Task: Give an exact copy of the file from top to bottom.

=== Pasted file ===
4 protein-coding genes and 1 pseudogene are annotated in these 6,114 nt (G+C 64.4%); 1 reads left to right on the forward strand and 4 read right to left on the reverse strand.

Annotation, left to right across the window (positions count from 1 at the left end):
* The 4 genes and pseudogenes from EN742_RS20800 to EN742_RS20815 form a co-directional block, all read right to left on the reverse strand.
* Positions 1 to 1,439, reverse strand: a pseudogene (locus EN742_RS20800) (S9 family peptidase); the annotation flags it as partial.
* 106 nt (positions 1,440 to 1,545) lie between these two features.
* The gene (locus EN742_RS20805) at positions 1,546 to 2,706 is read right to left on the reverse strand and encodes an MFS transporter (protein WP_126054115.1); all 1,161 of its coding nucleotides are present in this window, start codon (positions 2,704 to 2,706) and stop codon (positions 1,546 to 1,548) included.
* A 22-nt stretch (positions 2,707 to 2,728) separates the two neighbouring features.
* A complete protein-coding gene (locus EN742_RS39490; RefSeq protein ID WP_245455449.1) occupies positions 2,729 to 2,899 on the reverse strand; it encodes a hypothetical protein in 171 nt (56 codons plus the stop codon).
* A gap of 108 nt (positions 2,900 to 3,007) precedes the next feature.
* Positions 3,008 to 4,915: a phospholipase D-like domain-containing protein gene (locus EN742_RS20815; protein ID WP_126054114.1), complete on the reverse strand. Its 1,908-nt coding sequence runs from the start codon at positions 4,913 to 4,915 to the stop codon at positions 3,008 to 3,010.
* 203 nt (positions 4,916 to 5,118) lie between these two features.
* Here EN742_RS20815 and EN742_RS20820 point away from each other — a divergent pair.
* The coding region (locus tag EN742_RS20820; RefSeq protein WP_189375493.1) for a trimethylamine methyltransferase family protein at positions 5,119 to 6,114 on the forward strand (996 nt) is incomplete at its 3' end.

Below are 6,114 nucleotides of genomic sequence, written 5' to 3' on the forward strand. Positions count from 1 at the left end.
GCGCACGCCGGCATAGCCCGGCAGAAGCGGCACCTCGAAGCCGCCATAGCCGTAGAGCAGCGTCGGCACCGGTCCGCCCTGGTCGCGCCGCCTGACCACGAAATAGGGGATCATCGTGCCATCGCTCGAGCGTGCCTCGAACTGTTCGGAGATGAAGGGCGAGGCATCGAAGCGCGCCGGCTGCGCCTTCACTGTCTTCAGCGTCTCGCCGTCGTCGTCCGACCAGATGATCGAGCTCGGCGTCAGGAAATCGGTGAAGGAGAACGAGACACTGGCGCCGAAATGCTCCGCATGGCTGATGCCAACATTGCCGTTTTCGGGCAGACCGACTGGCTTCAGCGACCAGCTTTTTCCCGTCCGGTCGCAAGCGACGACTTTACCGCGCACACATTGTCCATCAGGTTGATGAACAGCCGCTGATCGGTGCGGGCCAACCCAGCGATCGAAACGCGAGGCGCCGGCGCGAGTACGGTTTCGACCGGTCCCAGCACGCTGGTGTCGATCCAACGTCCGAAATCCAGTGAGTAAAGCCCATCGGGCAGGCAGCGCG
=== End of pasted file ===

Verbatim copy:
4 protein-coding genes and 1 pseudogene are annotated in these 6,114 nt (G+C 64.4%); 1 reads left to right on the forward strand and 4 read right to left on the reverse strand.

Annotation, left to right across the window (positions count from 1 at the left end):
* The 4 genes and pseudogenes from EN742_RS20800 to EN742_RS20815 form a co-directional block, all read right to left on the reverse strand.
* Positions 1 to 1,439, reverse strand: a pseudogene (locus EN742_RS20800) (S9 family peptidase); the annotation flags it as partial.
* 106 nt (positions 1,440 to 1,545) lie between these two features.
* The gene (locus EN742_RS20805) at positions 1,546 to 2,706 is read right to left on the reverse strand and encodes an MFS transporter (protein WP_126054115.1); all 1,161 of its coding nucleotides are present in this window, start codon (positions 2,704 to 2,706) and stop codon (positions 1,546 to 1,548) included.
* A 22-nt stretch (positions 2,707 to 2,728) separates the two neighbouring features.
* A complete protein-coding gene (locus EN742_RS39490; RefSeq protein ID WP_245455449.1) occupies positions 2,729 to 2,899 on the reverse strand; it encodes a hypothetical protein in 171 nt (56 codons plus the stop codon).
* A gap of 108 nt (positions 2,900 to 3,007) precedes the next feature.
* Positions 3,008 to 4,915: a phospholipase D-like domain-containing protein gene (locus EN742_RS20815; protein ID WP_126054114.1), complete on the reverse strand. Its 1,908-nt coding sequence runs from the start codon at positions 4,913 to 4,915 to the stop codon at positions 3,008 to 3,010.
* 203 nt (positions 4,916 to 5,118) lie between these two features.
* Here EN742_RS20815 and EN742_RS20820 point away from each other — a divergent pair.
* The coding region (locus tag EN742_RS20820; RefSeq protein WP_189375493.1) for a trimethylamine methyltransferase family protein at positions 5,119 to 6,114 on the forward strand (996 nt) is incomplete at its 3' end.

Below are 6,114 nucleotides of genomic sequence, written 5' to 3' on the forward strand. Positions count from 1 at the left end.
GCGCACGCCGGCATAGCCCGGCAGAAGCGGCACCTCGAAGCCGCCATAGCCGTAGAGCAGCGTCGGCACCGGTCCGCCCTGGTCGCGCCGCCTGACCACGAAATAGGGGATCATCGTGCCATCGCTCGAGCGTGCCTCGAACTGTTCGGAGATGAAGGGCGAGGCATCGAAGCGCGCCGGCTGCGCCTTCACTGTCTTCAGCGTCTCGCCGTCGTCGTCCGACCAGATGATCGAGCTCGGCGTCAGGAAATCGGTGAAGGAGAACGAGACACTGGCGCCGAAATGCTCCGCATGGCTGATGCCAACATTGCCGTTTTCGGGCAGACCGACTGGCTTCAGCGACCAGCTTTTTCCCGTCCGGTCGCAAGCGACGACTTTACCGCGCACACATTGTCCATCAGGTTGATGAACAGCCGCTGATCGGTGCGGGCCAACCCAGCGATCGAAACGCGAGGCGCCGGCGCGAGTACGGTTTCGACCGGTCCCAGCACGCTGGTGTCGATCCAACGTCCGAAATCCAGTGAGTAAAGCCCATCGGGCAGGCAGCGCG